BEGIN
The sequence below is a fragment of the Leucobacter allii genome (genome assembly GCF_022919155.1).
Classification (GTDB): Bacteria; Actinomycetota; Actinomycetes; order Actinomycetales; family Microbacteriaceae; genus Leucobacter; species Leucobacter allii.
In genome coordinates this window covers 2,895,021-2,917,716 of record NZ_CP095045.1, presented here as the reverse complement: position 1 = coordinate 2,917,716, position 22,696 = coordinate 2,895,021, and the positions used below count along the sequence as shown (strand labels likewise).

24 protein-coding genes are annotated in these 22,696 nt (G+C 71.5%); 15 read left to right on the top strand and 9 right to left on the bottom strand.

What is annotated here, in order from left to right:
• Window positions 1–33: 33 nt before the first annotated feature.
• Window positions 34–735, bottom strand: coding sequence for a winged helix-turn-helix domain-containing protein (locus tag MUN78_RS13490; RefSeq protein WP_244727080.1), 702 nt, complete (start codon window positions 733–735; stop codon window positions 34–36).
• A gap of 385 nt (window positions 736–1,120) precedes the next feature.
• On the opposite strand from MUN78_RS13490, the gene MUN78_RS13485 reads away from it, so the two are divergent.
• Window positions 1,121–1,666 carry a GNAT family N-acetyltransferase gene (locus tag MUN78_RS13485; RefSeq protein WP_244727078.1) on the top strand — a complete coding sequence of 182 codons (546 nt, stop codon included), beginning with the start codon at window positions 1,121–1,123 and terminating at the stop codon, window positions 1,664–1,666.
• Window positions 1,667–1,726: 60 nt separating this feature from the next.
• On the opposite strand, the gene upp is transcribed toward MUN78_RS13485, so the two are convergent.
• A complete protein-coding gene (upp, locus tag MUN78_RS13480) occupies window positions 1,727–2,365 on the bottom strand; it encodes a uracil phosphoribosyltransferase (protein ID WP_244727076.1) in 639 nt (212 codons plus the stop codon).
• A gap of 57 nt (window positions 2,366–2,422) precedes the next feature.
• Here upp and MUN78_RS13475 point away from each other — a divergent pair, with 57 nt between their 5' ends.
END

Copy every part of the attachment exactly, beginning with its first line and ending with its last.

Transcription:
The sequence below is a fragment of the Leucobacter allii genome (genome assembly GCF_022919155.1).
Classification (GTDB): Bacteria; Actinomycetota; Actinomycetes; order Actinomycetales; family Microbacteriaceae; genus Leucobacter; species Leucobacter allii.
In genome coordinates this window covers 2,895,021-2,917,716 of record NZ_CP095045.1, presented here as the reverse complement: position 1 = coordinate 2,917,716, position 22,696 = coordinate 2,895,021, and the positions used below count along the sequence as shown (strand labels likewise).

24 protein-coding genes are annotated in these 22,696 nt (G+C 71.5%); 15 read left to right on the top strand and 9 right to left on the bottom strand.

What is annotated here, in order from left to right:
• Window positions 1–33: 33 nt before the first annotated feature.
• Window positions 34–735, bottom strand: coding sequence for a winged helix-turn-helix domain-containing protein (locus tag MUN78_RS13490; RefSeq protein WP_244727080.1), 702 nt, complete (start codon window positions 733–735; stop codon window positions 34–36).
• A gap of 385 nt (window positions 736–1,120) precedes the next feature.
• On the opposite strand from MUN78_RS13490, the gene MUN78_RS13485 reads away from it, so the two are divergent.
• Window positions 1,121–1,666 carry a GNAT family N-acetyltransferase gene (locus tag MUN78_RS13485; RefSeq protein WP_244727078.1) on the top strand — a complete coding sequence of 182 codons (546 nt, stop codon included), beginning with the start codon at window positions 1,121–1,123 and terminating at the stop codon, window positions 1,664–1,666.
• Window positions 1,667–1,726: 60 nt separating this feature from the next.
• On the opposite strand, the gene upp is transcribed toward MUN78_RS13485, so the two are convergent.
• A complete protein-coding gene (upp, locus tag MUN78_RS13480) occupies window positions 1,727–2,365 on the bottom strand; it encodes a uracil phosphoribosyltransferase (protein ID WP_244727076.1) in 639 nt (212 codons plus the stop codon).
• A gap of 57 nt (window positions 2,366–2,422) precedes the next feature.
• Here upp and MUN78_RS13475 point away from each other — a divergent pair, with 57 nt between their 5' ends.